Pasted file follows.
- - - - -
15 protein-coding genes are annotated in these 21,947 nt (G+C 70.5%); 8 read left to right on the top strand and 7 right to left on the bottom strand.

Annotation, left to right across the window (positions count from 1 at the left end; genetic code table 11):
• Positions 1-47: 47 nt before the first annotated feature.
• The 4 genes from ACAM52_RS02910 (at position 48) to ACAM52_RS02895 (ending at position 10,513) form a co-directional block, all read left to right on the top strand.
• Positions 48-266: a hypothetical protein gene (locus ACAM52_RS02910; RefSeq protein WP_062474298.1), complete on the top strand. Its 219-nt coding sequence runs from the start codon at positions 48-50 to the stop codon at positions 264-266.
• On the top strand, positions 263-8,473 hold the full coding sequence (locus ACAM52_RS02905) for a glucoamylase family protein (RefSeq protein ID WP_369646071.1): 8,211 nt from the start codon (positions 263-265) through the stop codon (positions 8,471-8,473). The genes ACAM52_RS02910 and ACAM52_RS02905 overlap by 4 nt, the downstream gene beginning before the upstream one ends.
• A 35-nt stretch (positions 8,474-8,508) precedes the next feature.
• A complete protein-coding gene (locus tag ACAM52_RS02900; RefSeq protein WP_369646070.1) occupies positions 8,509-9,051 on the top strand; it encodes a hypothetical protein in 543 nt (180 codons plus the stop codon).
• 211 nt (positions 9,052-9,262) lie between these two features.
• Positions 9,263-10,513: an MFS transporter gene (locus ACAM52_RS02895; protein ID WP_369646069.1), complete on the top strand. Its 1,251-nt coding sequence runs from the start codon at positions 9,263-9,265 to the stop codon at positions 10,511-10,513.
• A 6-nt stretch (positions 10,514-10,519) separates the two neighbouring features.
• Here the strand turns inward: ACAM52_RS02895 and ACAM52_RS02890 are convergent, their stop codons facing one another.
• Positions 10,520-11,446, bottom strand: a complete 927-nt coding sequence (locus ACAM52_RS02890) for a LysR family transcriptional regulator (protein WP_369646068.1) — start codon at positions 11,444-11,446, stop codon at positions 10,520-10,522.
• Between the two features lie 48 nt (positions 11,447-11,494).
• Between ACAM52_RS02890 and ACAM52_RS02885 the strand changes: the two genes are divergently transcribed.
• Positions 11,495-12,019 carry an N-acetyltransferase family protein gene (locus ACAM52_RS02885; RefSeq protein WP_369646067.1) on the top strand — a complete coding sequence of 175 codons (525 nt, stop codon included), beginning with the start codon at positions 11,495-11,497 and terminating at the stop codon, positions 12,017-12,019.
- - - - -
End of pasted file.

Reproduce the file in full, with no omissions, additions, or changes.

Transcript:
15 protein-coding genes are annotated in these 21,947 nt (G+C 70.5%); 8 read left to right on the top strand and 7 right to left on the bottom strand.

Annotation, left to right across the window (positions count from 1 at the left end; genetic code table 11):
• Positions 1-47: 47 nt before the first annotated feature.
• The 4 genes from ACAM52_RS02910 (at position 48) to ACAM52_RS02895 (ending at position 10,513) form a co-directional block, all read left to right on the top strand.
• Positions 48-266: a hypothetical protein gene (locus ACAM52_RS02910; RefSeq protein WP_062474298.1), complete on the top strand. Its 219-nt coding sequence runs from the start codon at positions 48-50 to the stop codon at positions 264-266.
• On the top strand, positions 263-8,473 hold the full coding sequence (locus ACAM52_RS02905) for a glucoamylase family protein (RefSeq protein ID WP_369646071.1): 8,211 nt from the start codon (positions 263-265) through the stop codon (positions 8,471-8,473). The genes ACAM52_RS02910 and ACAM52_RS02905 overlap by 4 nt, the downstream gene beginning before the upstream one ends.
• A 35-nt stretch (positions 8,474-8,508) precedes the next feature.
• A complete protein-coding gene (locus tag ACAM52_RS02900; RefSeq protein WP_369646070.1) occupies positions 8,509-9,051 on the top strand; it encodes a hypothetical protein in 543 nt (180 codons plus the stop codon).
• 211 nt (positions 9,052-9,262) lie between these two features.
• Positions 9,263-10,513: an MFS transporter gene (locus ACAM52_RS02895; protein ID WP_369646069.1), complete on the top strand. Its 1,251-nt coding sequence runs from the start codon at positions 9,263-9,265 to the stop codon at positions 10,511-10,513.
• A 6-nt stretch (positions 10,514-10,519) separates the two neighbouring features.
• Here the strand turns inward: ACAM52_RS02895 and ACAM52_RS02890 are convergent, their stop codons facing one another.
• Positions 10,520-11,446, bottom strand: a complete 927-nt coding sequence (locus ACAM52_RS02890) for a LysR family transcriptional regulator (protein WP_369646068.1) — start codon at positions 11,444-11,446, stop codon at positions 10,520-10,522.
• Between the two features lie 48 nt (positions 11,447-11,494).
• Between ACAM52_RS02890 and ACAM52_RS02885 the strand changes: the two genes are divergently transcribed.
• Positions 11,495-12,019 carry an N-acetyltransferase family protein gene (locus ACAM52_RS02885; RefSeq protein WP_369646067.1) on the top strand — a complete coding sequence of 175 codons (525 nt, stop codon included), beginning with the start codon at positions 11,495-11,497 and terminating at the stop codon, positions 12,017-12,019.